CDC Issues Alert Following Indiana HIV OutbreakiStock/Thinkstock(INDIANAPOLIS) -- Health officials said on Friday that a HIV epidemic in rural Indiana among injection drug users is still not under control, prompting the Centers for Disease Control and Prevention to issue a nationwide alert.Indiana Governor Mike Pence announced that he is extending a state of emergency to battle the epidemic, as officials say more than 140 cases have been reported this year in one small town. “142 positive HIV tests have now been reported in southeastern Indiana. That's 136 confirmed and six preliminary and we literally have new cases being reported every day, literally on an hourly basis,” said Indiana State Health Commissioner Jerome Adams on Friday.Indiana Department of Health Chief Medical Consultant Joan Duwve said people are shooting up as often as 10 times a day and sharing with family and friends.“They'll take the quarter of their oxymorphone pill, dissolve it, and inject it with whoever happens to be with them,” he said.Duwye added that despite the agency’s efforts, new cases are being diagnosed daily.“As of April 21st when the MSWR was written, a total of 135 persons have been diagnosed with HIV infection. The large majority of them residing in a city of only 4200 people,” Duwye said. The CDC issued a warning on Friday to health officials nationwide over the increase in prescription drug abuse leading to a resurgence of HIV and hepatitis C.CDC Director of the National Center for HIV/AIDS, Jonathan Mermin, said needle sharing is to blame to the outbreak, and behind the nationwide warning.“We're issuing a health advisory to alert public health departments and health care providers nationwide of the increasing Hepatitis C epidemic and the possibility of current or future HIV outbreaks among people who inject drugs,” he said on Friday. Follow @ABCNewsRadio Copyright © 2015, ABC Radio. All rights reserved.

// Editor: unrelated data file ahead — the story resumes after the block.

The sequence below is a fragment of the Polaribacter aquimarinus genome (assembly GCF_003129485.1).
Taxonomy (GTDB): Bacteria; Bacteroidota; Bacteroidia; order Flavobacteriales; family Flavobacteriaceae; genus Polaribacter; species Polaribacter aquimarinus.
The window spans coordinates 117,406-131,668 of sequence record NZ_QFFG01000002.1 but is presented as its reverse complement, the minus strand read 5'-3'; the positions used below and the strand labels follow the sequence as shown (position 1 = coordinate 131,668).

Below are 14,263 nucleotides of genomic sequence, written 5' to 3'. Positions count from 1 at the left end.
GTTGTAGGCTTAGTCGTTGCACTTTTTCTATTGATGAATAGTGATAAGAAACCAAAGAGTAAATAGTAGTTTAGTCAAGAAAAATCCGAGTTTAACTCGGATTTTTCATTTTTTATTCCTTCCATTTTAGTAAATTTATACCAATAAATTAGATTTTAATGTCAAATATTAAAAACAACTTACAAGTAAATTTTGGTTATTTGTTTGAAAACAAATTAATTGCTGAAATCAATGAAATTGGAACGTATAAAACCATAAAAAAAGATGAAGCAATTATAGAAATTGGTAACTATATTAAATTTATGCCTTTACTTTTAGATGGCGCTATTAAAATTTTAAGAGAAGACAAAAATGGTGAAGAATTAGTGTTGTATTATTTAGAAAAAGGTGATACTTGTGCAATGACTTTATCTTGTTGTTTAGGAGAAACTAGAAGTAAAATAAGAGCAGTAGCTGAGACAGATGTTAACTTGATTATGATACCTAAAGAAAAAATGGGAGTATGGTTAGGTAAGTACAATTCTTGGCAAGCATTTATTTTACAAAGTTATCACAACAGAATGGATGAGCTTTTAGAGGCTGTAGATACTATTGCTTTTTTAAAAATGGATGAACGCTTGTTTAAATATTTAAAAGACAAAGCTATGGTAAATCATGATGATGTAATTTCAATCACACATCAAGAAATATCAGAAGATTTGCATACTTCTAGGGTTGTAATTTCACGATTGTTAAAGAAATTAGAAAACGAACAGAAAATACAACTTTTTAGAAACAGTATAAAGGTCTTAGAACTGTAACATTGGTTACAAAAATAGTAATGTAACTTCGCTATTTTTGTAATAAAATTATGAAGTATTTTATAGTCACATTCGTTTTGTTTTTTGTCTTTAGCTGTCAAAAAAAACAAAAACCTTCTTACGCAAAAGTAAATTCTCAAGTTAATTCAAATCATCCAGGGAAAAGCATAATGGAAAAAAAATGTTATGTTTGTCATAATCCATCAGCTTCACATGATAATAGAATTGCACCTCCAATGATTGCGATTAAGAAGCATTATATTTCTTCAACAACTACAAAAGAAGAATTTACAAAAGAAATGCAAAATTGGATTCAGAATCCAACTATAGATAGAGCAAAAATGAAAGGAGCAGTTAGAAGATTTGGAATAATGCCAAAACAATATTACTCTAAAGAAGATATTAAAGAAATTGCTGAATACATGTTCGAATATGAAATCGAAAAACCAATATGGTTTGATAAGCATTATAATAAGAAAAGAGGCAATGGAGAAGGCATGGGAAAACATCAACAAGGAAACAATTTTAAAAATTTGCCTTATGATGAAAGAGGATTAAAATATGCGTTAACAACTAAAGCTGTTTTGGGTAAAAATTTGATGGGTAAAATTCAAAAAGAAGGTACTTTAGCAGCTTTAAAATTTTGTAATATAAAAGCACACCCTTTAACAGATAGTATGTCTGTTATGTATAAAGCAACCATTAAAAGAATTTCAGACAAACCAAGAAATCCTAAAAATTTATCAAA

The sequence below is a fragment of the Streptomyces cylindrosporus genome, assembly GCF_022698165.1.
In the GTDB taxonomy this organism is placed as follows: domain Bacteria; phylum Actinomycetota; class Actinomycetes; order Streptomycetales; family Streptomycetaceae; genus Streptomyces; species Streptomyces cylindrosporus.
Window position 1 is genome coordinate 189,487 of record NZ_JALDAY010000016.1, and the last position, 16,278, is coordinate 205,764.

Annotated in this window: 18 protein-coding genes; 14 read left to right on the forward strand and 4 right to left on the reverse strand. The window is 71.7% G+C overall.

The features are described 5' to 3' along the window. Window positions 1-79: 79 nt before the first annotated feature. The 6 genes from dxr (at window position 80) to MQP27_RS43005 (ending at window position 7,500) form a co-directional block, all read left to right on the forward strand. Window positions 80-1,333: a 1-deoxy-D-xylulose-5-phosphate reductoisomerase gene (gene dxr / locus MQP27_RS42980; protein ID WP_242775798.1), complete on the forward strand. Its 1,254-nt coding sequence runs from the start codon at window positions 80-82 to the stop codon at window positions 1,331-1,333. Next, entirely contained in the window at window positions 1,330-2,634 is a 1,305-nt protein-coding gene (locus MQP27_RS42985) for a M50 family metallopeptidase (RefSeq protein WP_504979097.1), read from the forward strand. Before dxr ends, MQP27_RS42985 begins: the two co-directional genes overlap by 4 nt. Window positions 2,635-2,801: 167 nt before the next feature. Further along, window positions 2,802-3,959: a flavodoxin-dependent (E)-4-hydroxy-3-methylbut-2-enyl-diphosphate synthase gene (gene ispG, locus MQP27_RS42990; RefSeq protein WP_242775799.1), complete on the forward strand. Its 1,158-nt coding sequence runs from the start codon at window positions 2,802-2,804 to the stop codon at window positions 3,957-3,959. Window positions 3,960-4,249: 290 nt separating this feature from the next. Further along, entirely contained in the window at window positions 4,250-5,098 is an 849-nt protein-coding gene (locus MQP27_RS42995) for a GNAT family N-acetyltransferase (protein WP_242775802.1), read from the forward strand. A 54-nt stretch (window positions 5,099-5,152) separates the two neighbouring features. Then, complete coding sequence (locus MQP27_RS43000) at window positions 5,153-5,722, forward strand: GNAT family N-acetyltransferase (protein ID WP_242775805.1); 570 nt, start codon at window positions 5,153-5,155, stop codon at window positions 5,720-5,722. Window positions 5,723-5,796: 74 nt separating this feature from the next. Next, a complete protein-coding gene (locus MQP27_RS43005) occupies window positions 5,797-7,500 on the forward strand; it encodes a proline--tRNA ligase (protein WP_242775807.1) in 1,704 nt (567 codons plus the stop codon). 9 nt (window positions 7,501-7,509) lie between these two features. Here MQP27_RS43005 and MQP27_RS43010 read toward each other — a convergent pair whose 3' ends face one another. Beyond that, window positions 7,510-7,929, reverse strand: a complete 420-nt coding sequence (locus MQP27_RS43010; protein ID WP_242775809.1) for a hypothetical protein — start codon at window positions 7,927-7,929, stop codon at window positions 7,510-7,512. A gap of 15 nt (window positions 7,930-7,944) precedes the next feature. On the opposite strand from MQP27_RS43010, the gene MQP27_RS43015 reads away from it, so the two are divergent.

US Hostage Policy Review To Focus on Family Communication